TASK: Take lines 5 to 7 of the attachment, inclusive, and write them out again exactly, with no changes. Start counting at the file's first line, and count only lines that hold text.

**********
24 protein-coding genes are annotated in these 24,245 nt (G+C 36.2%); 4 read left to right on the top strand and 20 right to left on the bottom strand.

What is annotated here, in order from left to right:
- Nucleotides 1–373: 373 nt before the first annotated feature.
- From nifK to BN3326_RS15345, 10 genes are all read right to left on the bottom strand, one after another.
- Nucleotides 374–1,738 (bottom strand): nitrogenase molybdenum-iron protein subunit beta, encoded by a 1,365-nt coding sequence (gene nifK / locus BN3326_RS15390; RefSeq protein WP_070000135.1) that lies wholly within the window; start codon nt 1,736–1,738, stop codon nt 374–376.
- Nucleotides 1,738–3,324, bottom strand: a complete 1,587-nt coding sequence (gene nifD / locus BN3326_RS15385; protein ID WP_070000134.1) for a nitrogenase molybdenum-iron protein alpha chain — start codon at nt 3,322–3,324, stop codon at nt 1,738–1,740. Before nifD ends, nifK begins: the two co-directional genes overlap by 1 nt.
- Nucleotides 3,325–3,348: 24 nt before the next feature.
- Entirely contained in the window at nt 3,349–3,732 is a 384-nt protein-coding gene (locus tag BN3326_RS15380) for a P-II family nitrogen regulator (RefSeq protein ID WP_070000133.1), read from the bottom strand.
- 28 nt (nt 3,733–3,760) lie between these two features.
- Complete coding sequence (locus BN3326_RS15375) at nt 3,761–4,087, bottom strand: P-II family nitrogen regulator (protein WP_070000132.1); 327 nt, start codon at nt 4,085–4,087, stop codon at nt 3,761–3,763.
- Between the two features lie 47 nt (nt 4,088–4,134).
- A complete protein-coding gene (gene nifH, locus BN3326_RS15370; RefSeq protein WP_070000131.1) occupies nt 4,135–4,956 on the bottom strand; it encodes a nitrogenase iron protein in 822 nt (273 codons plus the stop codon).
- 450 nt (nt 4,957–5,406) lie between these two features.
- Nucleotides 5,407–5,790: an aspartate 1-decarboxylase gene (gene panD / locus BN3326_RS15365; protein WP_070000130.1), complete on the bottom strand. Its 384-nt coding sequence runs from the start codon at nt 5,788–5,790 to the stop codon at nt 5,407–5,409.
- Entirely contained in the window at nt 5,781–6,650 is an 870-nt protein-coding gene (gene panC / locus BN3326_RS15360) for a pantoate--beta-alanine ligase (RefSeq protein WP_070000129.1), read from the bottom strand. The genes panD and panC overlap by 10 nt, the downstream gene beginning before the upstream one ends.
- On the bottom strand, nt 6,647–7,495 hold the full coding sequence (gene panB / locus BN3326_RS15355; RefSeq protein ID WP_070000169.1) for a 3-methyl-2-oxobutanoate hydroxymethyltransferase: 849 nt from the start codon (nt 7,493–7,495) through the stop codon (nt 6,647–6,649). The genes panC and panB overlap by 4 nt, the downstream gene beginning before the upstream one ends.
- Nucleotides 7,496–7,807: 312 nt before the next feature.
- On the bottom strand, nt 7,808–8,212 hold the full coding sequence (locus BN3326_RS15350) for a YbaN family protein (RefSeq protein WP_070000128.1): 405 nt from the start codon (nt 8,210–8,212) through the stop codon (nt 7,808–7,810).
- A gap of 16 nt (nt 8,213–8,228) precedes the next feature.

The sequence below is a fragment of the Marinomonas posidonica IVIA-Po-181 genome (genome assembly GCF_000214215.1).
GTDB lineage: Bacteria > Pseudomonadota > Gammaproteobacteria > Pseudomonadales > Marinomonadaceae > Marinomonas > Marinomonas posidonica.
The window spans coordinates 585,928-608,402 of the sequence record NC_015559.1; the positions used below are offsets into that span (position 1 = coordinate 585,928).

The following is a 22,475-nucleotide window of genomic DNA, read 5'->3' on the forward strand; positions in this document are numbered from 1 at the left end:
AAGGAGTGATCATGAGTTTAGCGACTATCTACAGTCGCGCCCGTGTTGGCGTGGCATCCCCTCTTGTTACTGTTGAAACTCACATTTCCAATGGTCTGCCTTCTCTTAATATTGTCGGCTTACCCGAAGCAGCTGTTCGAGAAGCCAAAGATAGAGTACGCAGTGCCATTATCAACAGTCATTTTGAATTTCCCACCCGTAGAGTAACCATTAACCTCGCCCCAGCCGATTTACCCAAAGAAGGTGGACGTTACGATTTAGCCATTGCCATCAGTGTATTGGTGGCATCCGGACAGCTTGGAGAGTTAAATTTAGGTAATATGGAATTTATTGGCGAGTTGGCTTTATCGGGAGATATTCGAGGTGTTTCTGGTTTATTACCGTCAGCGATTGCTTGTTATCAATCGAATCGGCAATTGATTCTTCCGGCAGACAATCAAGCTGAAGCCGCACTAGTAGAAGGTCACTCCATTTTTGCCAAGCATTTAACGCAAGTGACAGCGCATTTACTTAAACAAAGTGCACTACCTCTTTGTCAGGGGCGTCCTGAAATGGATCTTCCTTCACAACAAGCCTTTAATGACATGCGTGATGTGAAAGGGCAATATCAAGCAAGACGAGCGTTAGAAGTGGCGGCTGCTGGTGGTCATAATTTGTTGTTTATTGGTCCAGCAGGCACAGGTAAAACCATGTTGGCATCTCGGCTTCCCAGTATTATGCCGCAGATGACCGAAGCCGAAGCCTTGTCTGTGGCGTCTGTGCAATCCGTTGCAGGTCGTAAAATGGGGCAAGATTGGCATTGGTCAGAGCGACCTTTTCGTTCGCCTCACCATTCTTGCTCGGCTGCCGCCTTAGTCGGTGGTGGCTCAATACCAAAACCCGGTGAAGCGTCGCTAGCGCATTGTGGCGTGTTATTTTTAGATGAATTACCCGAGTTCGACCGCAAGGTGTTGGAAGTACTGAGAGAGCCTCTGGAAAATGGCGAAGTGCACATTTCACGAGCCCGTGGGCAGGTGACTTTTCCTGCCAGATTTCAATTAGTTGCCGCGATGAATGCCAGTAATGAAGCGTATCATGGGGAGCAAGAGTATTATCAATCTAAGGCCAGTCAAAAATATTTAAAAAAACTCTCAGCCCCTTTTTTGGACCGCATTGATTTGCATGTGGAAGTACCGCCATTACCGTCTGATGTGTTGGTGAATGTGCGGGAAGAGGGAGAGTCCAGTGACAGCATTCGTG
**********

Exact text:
- Nucleotides 374–1,738 (bottom strand): nitrogenase molybdenum-iron protein subunit beta, encoded by a 1,365-nt coding sequence (gene nifK / locus BN3326_RS15390; RefSeq protein WP_070000135.1) that lies wholly within the window; start codon nt 1,736–1,738, stop codon nt 374–376.
- Nucleotides 1,738–3,324, bottom strand: a complete 1,587-nt coding sequence (gene nifD / locus BN3326_RS15385; protein ID WP_070000134.1) for a nitrogenase molybdenum-iron protein alpha chain — start codon at nt 3,322–3,324, stop codon at nt 1,738–1,740. Before nifD ends, nifK begins: the two co-directional genes overlap by 1 nt.
- Nucleotides 3,325–3,348: 24 nt before the next feature.